As my chère Amanda embarks on her latest Parisian adventure, I cannot help but render an emotional fondue of happiness, envy, and longing.  With any luck, however, I will be able to save enough money in the coming months to be able to also hop a transatlantic flight to CDG and Amanda will not be forced to enjoy ALL of our favorite Parisian pleasures toute seule.

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Les volets (the shutters)

     To the average American, shutters are simply a decorative attachment to a house that recall a bygone era of the country’s Colonial youth.  Only perhaps if you live in the states potentially affected by the devastating effects of hurricanes would you ever have a functioning shutter to protect your windows, and even then it is almost certainly aesthetically displeasing.  In France, however, shutters are not merely pseudo-accouterments used to look like they will protect a home from the elements, but they function in all propriety and manage to look beautiful in the process.

     The photo above was taken in the Panier in Marseille (I’ll address that experience at some point in the future, but let me say, the beautiful photos I brought home were the only good to come of the holiday).  Regard how the shutters actually close on the windows... shocking, I know!  In fact, French shutters are not only placed around windows, but some summer homes, like my friend’s in L’Ile d’Oleron have big shutters on the doors a well.  I distinctly remember the remarkable experience of my friend Popi making her bedroom as dark as night during the middle of the day.  Unsurprisingly, she tends to amiably grumble that she cannot get proper beauty rest at my house in New Jersey because of all of the bright morning soleil that begins to pour in my room as soon as the sun rises.

     While it may be impossible to see from the provided photos, the shutters often times fold back on themselves in order to make it easier to bring them in when the time is appropriate.  Furthermore, the outward-folding shutters require the windows in french homes to come inside the room, rather than outside, as with American casement windows.  In the grand scheme of the world, these details are probably inconsequential, but to me, the lower height, easy accessibility, and practicality of the windows and shutters lends a certain charm and inviting friendliness to a French home.  I have, on more than one occasion, turned the lock on the frame, folded back the shutters, and leaned out the window in my friend’s Niort home only to be filled with the desire to shout “Bonjour!” to the pietons below and go out and attack the day with a Carpe Diem sensibility.
     I have yet to find an explanation for this cultural phenomenon, which in my personal opinion, is a blunder on the part of American house designers.  Functioning shutters provide protection from not only storms, but relentless summer sun, and allow you to sleep late into the day. undisturbed, which is particularly helpful if you return in the early morning from a late-night, champagne-filled soiree.  Someday, when I am building or restoring the beautiful old stone farmhouse or villa of my dreams, make no doubt about it that there will be charming blue shutters adorning my inward-cranking windows that will allow me to lean on their sills and shout my morning greetings to whomever I please.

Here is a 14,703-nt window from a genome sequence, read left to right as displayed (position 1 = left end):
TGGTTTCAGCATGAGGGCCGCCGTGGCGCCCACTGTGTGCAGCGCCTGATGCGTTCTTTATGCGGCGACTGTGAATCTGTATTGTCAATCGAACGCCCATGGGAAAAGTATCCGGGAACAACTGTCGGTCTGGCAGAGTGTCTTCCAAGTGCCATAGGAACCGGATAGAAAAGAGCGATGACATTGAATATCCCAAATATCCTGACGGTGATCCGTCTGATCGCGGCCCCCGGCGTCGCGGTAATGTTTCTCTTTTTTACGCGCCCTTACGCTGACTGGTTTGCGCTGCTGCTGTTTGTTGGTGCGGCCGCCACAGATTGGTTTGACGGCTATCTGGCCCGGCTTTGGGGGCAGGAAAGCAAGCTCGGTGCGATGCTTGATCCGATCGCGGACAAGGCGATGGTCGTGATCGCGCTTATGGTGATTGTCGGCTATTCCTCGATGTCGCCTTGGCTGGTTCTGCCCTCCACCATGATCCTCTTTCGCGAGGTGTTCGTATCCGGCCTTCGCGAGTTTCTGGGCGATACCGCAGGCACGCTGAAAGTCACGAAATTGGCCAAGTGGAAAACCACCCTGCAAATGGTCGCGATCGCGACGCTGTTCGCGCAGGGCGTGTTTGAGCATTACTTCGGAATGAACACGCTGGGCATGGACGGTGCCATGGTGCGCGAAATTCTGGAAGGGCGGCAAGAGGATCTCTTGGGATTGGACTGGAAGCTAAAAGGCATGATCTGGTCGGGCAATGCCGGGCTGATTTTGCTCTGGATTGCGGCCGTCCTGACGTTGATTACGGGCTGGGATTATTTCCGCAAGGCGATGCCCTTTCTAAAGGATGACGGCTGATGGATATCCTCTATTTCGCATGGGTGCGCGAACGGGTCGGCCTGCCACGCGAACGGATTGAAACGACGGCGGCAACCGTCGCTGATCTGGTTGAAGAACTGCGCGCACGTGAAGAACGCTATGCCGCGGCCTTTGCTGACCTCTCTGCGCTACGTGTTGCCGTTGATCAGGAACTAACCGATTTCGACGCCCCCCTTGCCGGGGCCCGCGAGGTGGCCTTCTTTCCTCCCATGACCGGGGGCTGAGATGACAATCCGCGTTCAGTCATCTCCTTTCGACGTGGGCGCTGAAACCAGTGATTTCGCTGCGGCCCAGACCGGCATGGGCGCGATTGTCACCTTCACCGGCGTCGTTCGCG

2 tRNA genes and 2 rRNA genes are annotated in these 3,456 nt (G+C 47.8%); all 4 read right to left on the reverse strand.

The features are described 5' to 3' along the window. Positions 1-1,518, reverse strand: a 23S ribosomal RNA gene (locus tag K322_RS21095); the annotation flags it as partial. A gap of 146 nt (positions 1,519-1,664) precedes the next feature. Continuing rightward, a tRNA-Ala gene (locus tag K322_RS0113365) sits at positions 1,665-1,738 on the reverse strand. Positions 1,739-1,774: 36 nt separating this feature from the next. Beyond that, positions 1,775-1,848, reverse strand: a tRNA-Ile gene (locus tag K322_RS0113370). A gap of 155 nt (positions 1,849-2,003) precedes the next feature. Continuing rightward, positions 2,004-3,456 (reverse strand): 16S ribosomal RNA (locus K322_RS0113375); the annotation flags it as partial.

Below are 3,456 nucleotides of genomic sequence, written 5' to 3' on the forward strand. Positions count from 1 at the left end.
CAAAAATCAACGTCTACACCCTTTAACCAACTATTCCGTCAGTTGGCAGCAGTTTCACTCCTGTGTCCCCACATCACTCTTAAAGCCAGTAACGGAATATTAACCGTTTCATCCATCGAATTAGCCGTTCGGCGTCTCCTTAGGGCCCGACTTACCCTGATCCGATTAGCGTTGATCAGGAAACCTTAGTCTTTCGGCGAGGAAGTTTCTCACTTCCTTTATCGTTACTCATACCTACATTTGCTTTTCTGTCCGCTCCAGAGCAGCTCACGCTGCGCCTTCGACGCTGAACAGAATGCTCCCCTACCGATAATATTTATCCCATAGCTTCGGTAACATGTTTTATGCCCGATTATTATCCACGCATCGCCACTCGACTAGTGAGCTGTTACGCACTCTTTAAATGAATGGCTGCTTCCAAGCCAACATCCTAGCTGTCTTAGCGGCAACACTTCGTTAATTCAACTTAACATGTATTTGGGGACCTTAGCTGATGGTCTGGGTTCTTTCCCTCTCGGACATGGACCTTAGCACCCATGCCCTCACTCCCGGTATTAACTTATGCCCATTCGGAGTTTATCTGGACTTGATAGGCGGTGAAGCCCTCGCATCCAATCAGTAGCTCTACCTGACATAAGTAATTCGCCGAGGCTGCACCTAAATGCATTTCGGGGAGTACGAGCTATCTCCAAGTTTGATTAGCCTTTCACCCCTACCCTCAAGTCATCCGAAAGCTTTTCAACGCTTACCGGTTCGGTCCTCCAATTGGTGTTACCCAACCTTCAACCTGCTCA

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Madeline, the beginning of a Franco-American love affair

I’m not exactly sure at what age the fascination began, but I can figure that I was probably four or five when I was introduced to that very cute little écolière named Madeline. I loved her old house in Paris that was covered with vines. I loved the eleven other girls that walked along with her and Miss Clavel in two straight lines. In fact, my favorite characteristic of Madeline was a tie between her audacious poo-pooing of the tiger at the zoo and the awesome scar she retained as a result of an in-the-middle-of-the-night-Miss-Clavel-said-“Something is not right”-appendectomy. At some point in the middle of my childhood I even had a blue wool cape, carefully crafted by my maman, that reminded me of my own Madeline doll’s blue coat.

The countless readings of not only the original Madeline book by Ludwig Bemelmans (who isn’t even French at all, quel horreur!), but its subsequent sequels, in combination with perpetual screenings of the television cartoon nurtured an early devotion toward all things French in my nascent heart. Before I could even point out my native state on a map of the USA, I knew that France was just across the horizon at the Jersey Shore and that the center of this romantic place was Paris. It didn’t take long to daydream about wandering by the Seine, munching on a croissant, and most importantly visiting the Tour Eiffel.

What I find most peculiar about this fledgling attachment to the nation of baguettes, Victor Hugo, and Le Vache Qui Rit, was that I concocted in my imagination, pictures of a city and country I had only seen in illustrations. I probably didn’t see a photo or image on television of the Eiffel Tower until I was at least nine! Perhaps this is the reason that I still harbor incredibly romanticized images of France in my mind (images that have almost all but been brushed aside the night that I was nearly stranded in Paris because of a grève or the time I broke down into tears when I was followed by creepy men in Marseille). For nearly the entirety of my young life I have had an intense desire to invoke that joie de vivre, the je ne sais quoi, the incomparable Frenchness that will inevitably escape my American self no matter what I try. My honest efforts in my cause have led to two moderately long journeys, countless purchases of L’Occitane and Chanel beauty products, insisting on making my own salad dressing, wearing scarves in the summer, and interjecting des petits phrases en français into my everyday English conversation.

So while I have come to terms with the impossibility of actually becoming French, I will not seek a cure for my very serious case of Francophilia. Instead I will write about my past and future adventures feeding my passion, and humbly attempt to garner a bit of readership that will engage in a bit of reactive dialogue. And if no one comes along, well... c’est la vie!